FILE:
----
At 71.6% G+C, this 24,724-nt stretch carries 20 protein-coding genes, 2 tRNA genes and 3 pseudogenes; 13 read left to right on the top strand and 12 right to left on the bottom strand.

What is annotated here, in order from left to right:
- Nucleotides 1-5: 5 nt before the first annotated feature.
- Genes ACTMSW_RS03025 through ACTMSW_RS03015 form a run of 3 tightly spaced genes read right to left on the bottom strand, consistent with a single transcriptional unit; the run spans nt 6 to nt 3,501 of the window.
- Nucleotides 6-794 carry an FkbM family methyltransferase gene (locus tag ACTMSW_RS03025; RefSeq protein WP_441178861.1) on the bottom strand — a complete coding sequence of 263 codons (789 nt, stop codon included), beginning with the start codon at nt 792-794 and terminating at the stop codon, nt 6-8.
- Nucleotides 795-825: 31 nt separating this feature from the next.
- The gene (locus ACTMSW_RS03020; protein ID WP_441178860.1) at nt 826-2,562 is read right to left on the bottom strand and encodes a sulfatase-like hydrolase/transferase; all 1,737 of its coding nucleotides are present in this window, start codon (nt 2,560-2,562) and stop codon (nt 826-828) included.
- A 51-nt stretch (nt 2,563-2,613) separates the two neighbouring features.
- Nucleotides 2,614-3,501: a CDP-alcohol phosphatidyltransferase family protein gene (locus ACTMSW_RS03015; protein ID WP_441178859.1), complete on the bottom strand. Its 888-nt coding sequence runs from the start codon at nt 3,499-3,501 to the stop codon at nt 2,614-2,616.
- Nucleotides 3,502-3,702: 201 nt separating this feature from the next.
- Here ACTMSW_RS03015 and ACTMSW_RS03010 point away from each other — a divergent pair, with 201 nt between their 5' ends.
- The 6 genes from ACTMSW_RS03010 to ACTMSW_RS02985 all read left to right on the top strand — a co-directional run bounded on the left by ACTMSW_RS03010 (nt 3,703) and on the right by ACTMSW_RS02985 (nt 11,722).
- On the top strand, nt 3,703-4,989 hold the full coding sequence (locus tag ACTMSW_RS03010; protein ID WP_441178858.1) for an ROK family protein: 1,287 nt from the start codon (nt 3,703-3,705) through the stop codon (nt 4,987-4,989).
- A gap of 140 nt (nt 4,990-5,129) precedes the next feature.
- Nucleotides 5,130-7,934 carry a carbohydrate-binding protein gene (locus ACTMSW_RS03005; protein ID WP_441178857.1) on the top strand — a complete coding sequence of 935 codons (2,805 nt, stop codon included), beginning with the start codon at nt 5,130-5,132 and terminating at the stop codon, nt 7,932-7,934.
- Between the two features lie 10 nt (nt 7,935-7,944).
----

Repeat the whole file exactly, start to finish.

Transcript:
At 71.6% G+C, this 24,724-nt stretch carries 20 protein-coding genes, 2 tRNA genes and 3 pseudogenes; 13 read left to right on the top strand and 12 right to left on the bottom strand.

What is annotated here, in order from left to right:
- Nucleotides 1-5: 5 nt before the first annotated feature.
- Genes ACTMSW_RS03025 through ACTMSW_RS03015 form a run of 3 tightly spaced genes read right to left on the bottom strand, consistent with a single transcriptional unit; the run spans nt 6 to nt 3,501 of the window.
- Nucleotides 6-794 carry an FkbM family methyltransferase gene (locus tag ACTMSW_RS03025; RefSeq protein WP_441178861.1) on the bottom strand — a complete coding sequence of 263 codons (789 nt, stop codon included), beginning with the start codon at nt 792-794 and terminating at the stop codon, nt 6-8.
- Nucleotides 795-825: 31 nt separating this feature from the next.
- The gene (locus ACTMSW_RS03020; protein ID WP_441178860.1) at nt 826-2,562 is read right to left on the bottom strand and encodes a sulfatase-like hydrolase/transferase; all 1,737 of its coding nucleotides are present in this window, start codon (nt 2,560-2,562) and stop codon (nt 826-828) included.
- A 51-nt stretch (nt 2,563-2,613) separates the two neighbouring features.
- Nucleotides 2,614-3,501: a CDP-alcohol phosphatidyltransferase family protein gene (locus ACTMSW_RS03015; protein ID WP_441178859.1), complete on the bottom strand. Its 888-nt coding sequence runs from the start codon at nt 3,499-3,501 to the stop codon at nt 2,614-2,616.
- Nucleotides 3,502-3,702: 201 nt separating this feature from the next.
- Here ACTMSW_RS03015 and ACTMSW_RS03010 point away from each other — a divergent pair, with 201 nt between their 5' ends.
- The 6 genes from ACTMSW_RS03010 to ACTMSW_RS02985 all read left to right on the top strand — a co-directional run bounded on the left by ACTMSW_RS03010 (nt 3,703) and on the right by ACTMSW_RS02985 (nt 11,722).
- On the top strand, nt 3,703-4,989 hold the full coding sequence (locus tag ACTMSW_RS03010; protein ID WP_441178858.1) for an ROK family protein: 1,287 nt from the start codon (nt 3,703-3,705) through the stop codon (nt 4,987-4,989).
- A gap of 140 nt (nt 4,990-5,129) precedes the next feature.
- Nucleotides 5,130-7,934 carry a carbohydrate-binding protein gene (locus ACTMSW_RS03005; protein ID WP_441178857.1) on the top strand — a complete coding sequence of 935 codons (2,805 nt, stop codon included), beginning with the start codon at nt 5,130-5,132 and terminating at the stop codon, nt 7,932-7,934.
- Between the two features lie 10 nt (nt 7,935-7,944).